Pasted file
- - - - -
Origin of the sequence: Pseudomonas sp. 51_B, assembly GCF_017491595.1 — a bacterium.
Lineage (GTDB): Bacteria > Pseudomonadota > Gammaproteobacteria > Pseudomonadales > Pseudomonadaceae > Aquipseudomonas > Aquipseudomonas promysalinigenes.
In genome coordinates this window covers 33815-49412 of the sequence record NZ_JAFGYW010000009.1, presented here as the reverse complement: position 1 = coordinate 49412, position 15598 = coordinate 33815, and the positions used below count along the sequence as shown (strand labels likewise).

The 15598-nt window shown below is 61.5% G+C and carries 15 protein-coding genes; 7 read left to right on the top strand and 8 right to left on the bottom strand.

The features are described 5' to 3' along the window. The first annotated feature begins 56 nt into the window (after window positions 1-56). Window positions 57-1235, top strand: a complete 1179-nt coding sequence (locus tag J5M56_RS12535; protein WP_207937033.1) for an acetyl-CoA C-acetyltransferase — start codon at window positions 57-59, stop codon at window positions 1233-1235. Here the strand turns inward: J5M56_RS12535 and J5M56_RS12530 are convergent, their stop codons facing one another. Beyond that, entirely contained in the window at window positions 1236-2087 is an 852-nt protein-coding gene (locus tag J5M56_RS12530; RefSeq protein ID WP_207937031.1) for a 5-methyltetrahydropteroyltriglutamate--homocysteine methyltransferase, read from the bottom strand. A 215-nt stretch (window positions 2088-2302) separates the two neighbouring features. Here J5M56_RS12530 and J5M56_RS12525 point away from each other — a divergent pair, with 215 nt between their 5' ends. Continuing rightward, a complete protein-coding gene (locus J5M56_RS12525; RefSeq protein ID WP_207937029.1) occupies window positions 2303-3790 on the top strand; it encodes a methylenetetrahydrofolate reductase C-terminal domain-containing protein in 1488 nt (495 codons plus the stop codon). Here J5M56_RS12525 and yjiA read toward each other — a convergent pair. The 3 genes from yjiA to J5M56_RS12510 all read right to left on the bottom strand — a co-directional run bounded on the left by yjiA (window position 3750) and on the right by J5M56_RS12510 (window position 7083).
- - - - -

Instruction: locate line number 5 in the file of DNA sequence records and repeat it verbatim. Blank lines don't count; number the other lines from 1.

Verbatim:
The features are described 5' to 3' along the window. The first annotated feature begins 56 nt into the window (after window positions 1-56). Window positions 57-1235, top strand: a complete 1179-nt coding sequence (locus tag J5M56_RS12535; protein WP_207937033.1) for an acetyl-CoA C-acetyltransferase — start codon at window positions 57-59, stop codon at window positions 1233-1235. Here the strand turns inward: J5M56_RS12535 and J5M56_RS12530 are convergent, their stop codons facing one another. Beyond that, entirely contained in the window at window positions 1236-2087 is an 852-nt protein-coding gene (locus tag J5M56_RS12530; RefSeq protein ID WP_207937031.1) for a 5-methyltetrahydropteroyltriglutamate--homocysteine methyltransferase, read from the bottom strand. A 215-nt stretch (window positions 2088-2302) separates the two neighbouring features. Here J5M56_RS12530 and J5M56_RS12525 point away from each other — a divergent pair, with 215 nt between their 5' ends. Continuing rightward, a complete protein-coding gene (locus J5M56_RS12525; RefSeq protein ID WP_207937029.1) occupies window positions 2303-3790 on the top strand; it encodes a methylenetetrahydrofolate reductase C-terminal domain-containing protein in 1488 nt (495 codons plus the stop codon). Here J5M56_RS12525 and yjiA read toward each other — a convergent pair. The 3 genes from yjiA to J5M56_RS12510 all read right to left on the bottom strand — a co-directional run bounded on the left by yjiA (window position 3750) and on the right by J5M56_RS12510 (window position 7083).